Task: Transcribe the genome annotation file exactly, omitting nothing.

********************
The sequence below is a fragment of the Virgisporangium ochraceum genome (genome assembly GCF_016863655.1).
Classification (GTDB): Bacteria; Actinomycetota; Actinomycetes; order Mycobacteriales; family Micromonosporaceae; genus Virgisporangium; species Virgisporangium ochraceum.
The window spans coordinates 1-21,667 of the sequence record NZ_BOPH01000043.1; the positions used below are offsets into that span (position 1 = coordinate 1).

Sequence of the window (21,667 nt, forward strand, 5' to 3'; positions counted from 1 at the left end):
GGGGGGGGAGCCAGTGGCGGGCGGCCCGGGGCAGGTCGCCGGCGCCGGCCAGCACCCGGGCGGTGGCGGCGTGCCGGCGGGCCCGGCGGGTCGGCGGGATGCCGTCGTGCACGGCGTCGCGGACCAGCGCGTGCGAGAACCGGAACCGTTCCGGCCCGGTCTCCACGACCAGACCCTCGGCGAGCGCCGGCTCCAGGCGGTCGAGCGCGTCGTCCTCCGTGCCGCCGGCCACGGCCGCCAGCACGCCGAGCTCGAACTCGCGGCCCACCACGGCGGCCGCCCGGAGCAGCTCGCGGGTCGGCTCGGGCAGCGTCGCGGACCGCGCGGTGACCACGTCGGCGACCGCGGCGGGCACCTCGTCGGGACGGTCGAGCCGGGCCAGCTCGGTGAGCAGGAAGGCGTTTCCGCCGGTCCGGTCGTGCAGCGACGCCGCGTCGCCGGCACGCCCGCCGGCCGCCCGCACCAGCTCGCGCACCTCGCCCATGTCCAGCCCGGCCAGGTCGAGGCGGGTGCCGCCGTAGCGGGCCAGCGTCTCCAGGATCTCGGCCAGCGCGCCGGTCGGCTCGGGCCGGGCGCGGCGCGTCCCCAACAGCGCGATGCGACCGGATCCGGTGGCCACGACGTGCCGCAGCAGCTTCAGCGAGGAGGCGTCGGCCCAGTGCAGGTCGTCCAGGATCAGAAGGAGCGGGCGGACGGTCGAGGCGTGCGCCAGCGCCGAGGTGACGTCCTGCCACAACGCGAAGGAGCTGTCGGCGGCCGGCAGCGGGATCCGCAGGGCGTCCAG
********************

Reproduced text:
The sequence below is a fragment of the Virgisporangium ochraceum genome (genome assembly GCF_016863655.1).
Classification (GTDB): Bacteria; Actinomycetota; Actinomycetes; order Mycobacteriales; family Micromonosporaceae; genus Virgisporangium; species Virgisporangium ochraceum.
The window spans coordinates 1-21,667 of the sequence record NZ_BOPH01000043.1; the positions used below are offsets into that span (position 1 = coordinate 1).

Sequence of the window (21,667 nt, forward strand, 5' to 3'; positions counted from 1 at the left end):
GGGGGGGGAGCCAGTGGCGGGCGGCCCGGGGCAGGTCGCCGGCGCCGGCCAGCACCCGGGCGGTGGCGGCGTGCCGGCGGGCCCGGCGGGTCGGCGGGATGCCGTCGTGCACGGCGTCGCGGACCAGCGCGTGCGAGAACCGGAACCGTTCCGGCCCGGTCTCCACGACCAGACCCTCGGCGAGCGCCGGCTCCAGGCGGTCGAGCGCGTCGTCCTCCGTGCCGCCGGCCACGGCCGCCAGCACGCCGAGCTCGAACTCGCGGCCCACCACGGCGGCCGCCCGGAGCAGCTCGCGGGTCGGCTCGGGCAGCGTCGCGGACCGCGCGGTGACCACGTCGGCGACCGCGGCGGGCACCTCGTCGGGACGGTCGAGCCGGGCCAGCTCGGTGAGCAGGAAGGCGTTTCCGCCGGTCCGGTCGTGCAGCGACGCCGCGTCGCCGGCACGCCCGCCGGCCGCCCGCACCAGCTCGCGCACCTCGCCCATGTCCAGCCCGGCCAGGTCGAGGCGGGTGCCGCCGTAGCGGGCCAGCGTCTCCAGGATCTCGGCCAGCGCGCCGGTCGGCTCGGGCCGGGCGCGGCGCGTCCCCAACAGCGCGATGCGACCGGATCCGGTGGCCACGACGTGCCGCAGCAGCTTCAGCGAGGAGGCGTCGGCCCAGTGCAGGTCGTCCAGGATCAGAAGGAGCGGGCGGACGGTCGAGGCGTGCGCCAGCGCCGAGGTGACGTCCTGCCACAACGCGAAGGAGCTGTCGGCGGCCGGCAGCGGGATCCGCAGGGCGTCCAG